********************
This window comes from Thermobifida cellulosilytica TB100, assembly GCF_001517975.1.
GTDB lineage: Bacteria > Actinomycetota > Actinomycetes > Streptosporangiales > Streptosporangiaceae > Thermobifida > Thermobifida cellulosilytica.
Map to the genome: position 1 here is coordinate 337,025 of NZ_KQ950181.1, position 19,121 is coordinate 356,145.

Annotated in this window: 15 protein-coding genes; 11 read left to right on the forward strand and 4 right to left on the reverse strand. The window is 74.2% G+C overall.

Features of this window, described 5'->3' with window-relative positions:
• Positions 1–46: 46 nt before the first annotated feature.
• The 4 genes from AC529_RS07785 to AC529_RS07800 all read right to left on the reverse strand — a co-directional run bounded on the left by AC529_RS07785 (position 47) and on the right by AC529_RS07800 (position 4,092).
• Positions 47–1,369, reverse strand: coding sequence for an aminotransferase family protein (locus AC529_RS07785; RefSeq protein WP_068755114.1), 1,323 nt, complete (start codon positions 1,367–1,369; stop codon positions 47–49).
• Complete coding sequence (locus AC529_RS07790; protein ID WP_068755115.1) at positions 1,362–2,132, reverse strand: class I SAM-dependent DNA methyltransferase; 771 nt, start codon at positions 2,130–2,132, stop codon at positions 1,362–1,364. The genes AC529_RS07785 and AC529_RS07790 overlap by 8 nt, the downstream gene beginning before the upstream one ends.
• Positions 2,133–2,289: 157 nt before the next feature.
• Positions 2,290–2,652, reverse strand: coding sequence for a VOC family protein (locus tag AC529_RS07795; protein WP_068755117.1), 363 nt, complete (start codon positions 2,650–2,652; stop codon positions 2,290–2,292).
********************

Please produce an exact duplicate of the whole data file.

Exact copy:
This window comes from Thermobifida cellulosilytica TB100, assembly GCF_001517975.1.
GTDB lineage: Bacteria > Actinomycetota > Actinomycetes > Streptosporangiales > Streptosporangiaceae > Thermobifida > Thermobifida cellulosilytica.
Map to the genome: position 1 here is coordinate 337,025 of NZ_KQ950181.1, position 19,121 is coordinate 356,145.

Annotated in this window: 15 protein-coding genes; 11 read left to right on the forward strand and 4 right to left on the reverse strand. The window is 74.2% G+C overall.

Features of this window, described 5'->3' with window-relative positions:
• Positions 1–46: 46 nt before the first annotated feature.
• The 4 genes from AC529_RS07785 to AC529_RS07800 all read right to left on the reverse strand — a co-directional run bounded on the left by AC529_RS07785 (position 47) and on the right by AC529_RS07800 (position 4,092).
• Positions 47–1,369, reverse strand: coding sequence for an aminotransferase family protein (locus AC529_RS07785; RefSeq protein WP_068755114.1), 1,323 nt, complete (start codon positions 1,367–1,369; stop codon positions 47–49).
• Complete coding sequence (locus AC529_RS07790; protein ID WP_068755115.1) at positions 1,362–2,132, reverse strand: class I SAM-dependent DNA methyltransferase; 771 nt, start codon at positions 2,130–2,132, stop codon at positions 1,362–1,364. The genes AC529_RS07785 and AC529_RS07790 overlap by 8 nt, the downstream gene beginning before the upstream one ends.
• Positions 2,133–2,289: 157 nt before the next feature.
• Positions 2,290–2,652, reverse strand: coding sequence for a VOC family protein (locus tag AC529_RS07795; protein WP_068755117.1), 363 nt, complete (start codon positions 2,650–2,652; stop codon positions 2,290–2,292).